Gunzberg, Aryeh Leib (Loeb) ben Asher
GUNZBERG, ARYEH LEIB (Loeb) BEN ASHER
GUNZBERG, ARYEH LEIB (Loeb ) BEN ASHER (1695–1785), talmudist. Born in Lithuania, Aryeh became assistant to his father on his appointment about 1720 as rabbi of the upper district in Minsk, comprising at the time 40 small communities. In 1733 he founded a yeshivah, which soon attracted students from Belorussia and Lithuania. Differences over methods of instruction between Aryeh Leib and Jehiel Heilprin, author of Seder ha-Dorot and head of another yeshivah in Minsk, led to much friction between both the teachers and students, Heilprin being opposed to the pilpulistic method used by Aryeh Leib to stimulate the minds of his students. In the introduction to his famous volume of responsa, Sha'agat Aryeh, however, Aryeh Leib himself is critical of the role of pilpul in establishing the "truth of the Torah." Finally compelled in 1742 to leave Minsk, he settled in one of the nearby towns where he continued to help his aged father. In 1750 he was appointed rabbi in *Volozhin, where among some of his notable disciples were Ḥayyim *Volozhiner and his brother Simhah. Here he prepared his halakhic work, Sha'agat Aryeh (Frankfurt on the Oder, 1755). He lived in poverty, became involved in disputes with the community leaders, and at the age of 69 wandered from city to city. He reached Germany and eventually accepted the position of av bet din in Metz (1765), becoming also head of a large yeshivah there. He remained in Metz until his death. Besides his Sha'agat Aryeh, Aryeh Leib published in his lifetime Turei Even, novellae on the tractates Rosh Ha-Shanah, Ḥagigah, and Megillah (Metz, 1781). His posthumously published works are She'elot u-Teshuvot Sha'agat Aryeh ha-Ḥadashot (1874); Gevurot Ari, novellae on Ta'anit (1862); and Gevurot Ari, on Yoma and Makkot (1907).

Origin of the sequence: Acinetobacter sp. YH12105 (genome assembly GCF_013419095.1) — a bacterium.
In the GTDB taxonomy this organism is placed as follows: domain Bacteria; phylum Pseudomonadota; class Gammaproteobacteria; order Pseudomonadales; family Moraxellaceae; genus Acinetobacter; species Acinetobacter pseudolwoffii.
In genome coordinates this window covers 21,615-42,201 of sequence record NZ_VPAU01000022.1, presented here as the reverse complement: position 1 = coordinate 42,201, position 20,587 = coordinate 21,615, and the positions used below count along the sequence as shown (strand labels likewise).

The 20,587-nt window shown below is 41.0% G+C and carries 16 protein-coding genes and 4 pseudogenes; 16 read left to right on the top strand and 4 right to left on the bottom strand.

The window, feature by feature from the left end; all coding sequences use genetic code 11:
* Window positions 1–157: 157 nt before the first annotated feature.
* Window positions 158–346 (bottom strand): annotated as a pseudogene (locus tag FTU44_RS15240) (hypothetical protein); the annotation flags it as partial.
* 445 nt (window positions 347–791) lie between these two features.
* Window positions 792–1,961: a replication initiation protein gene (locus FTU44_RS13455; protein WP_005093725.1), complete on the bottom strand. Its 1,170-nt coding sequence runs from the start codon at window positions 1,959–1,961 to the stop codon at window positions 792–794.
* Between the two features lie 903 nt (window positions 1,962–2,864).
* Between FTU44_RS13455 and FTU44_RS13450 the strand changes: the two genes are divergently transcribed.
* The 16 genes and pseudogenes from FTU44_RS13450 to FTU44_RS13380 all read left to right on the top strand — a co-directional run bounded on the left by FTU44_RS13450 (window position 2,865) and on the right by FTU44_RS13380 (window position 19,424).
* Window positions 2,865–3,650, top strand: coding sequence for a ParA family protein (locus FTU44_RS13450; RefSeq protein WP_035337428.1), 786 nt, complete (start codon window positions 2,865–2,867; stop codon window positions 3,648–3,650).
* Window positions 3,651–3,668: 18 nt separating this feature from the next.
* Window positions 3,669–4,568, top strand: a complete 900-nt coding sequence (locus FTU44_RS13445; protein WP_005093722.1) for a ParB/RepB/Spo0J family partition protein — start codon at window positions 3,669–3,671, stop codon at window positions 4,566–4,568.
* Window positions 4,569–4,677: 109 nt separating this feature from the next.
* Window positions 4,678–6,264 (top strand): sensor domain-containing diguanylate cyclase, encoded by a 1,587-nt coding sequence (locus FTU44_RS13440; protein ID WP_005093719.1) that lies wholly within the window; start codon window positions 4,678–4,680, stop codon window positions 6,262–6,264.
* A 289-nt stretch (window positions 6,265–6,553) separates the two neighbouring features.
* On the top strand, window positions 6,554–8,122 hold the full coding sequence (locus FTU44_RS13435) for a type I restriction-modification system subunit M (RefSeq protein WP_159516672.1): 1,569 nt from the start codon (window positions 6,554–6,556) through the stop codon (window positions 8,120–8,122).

Ha-Me'assef, 2 (1785), 161–8; Carmoly, in: Israelische Annalen, 2 (1840), 186, no. 15; Cahen, in: rej, 12 (1886), 294ff.; B.Z. Eisenstadt, Rabbanei Minsk ve-Ḥakhameha (1898), 15ff.; D. Maggid, Sefer Toledot Mishpehot Ginzburg (1899), 35–52; S.J. Fuenn, Kiryah Ne'emanah (19152), 163.
[Moshe Nahum Zobel]